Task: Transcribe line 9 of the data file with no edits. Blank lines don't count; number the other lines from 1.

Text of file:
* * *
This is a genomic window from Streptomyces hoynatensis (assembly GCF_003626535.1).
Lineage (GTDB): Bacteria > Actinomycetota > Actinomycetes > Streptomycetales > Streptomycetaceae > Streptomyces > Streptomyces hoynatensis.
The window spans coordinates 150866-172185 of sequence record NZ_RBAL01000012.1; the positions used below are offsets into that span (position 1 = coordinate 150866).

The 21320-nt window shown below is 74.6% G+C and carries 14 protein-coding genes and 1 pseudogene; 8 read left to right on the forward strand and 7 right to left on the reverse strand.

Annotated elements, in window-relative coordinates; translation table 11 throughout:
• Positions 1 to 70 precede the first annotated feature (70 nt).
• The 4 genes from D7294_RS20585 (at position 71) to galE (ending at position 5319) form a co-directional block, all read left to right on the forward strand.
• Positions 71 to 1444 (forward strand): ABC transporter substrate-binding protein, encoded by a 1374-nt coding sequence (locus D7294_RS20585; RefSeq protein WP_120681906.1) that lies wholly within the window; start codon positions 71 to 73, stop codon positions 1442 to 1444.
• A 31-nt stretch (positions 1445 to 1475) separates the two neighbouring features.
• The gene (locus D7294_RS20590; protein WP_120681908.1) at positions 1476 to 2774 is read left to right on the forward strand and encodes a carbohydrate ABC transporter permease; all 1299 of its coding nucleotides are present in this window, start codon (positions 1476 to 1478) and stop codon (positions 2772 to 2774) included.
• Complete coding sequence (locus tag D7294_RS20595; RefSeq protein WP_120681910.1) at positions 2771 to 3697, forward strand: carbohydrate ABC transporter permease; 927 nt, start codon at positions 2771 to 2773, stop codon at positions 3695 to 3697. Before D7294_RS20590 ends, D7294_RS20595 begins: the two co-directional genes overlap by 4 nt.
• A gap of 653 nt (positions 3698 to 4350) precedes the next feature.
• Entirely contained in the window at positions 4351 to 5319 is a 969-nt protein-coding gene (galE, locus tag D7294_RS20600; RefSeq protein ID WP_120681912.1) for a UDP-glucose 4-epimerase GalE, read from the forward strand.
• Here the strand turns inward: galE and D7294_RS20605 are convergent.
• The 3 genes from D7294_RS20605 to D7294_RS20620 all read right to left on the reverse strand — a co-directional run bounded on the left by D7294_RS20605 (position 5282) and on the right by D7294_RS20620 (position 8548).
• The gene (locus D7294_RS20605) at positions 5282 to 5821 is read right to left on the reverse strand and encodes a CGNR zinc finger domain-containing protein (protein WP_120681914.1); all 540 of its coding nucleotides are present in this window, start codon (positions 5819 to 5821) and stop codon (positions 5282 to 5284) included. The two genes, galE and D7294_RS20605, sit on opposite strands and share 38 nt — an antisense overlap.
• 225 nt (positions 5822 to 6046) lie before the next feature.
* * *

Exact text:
• A 31-nt stretch (positions 1445 to 1475) separates the two neighbouring features.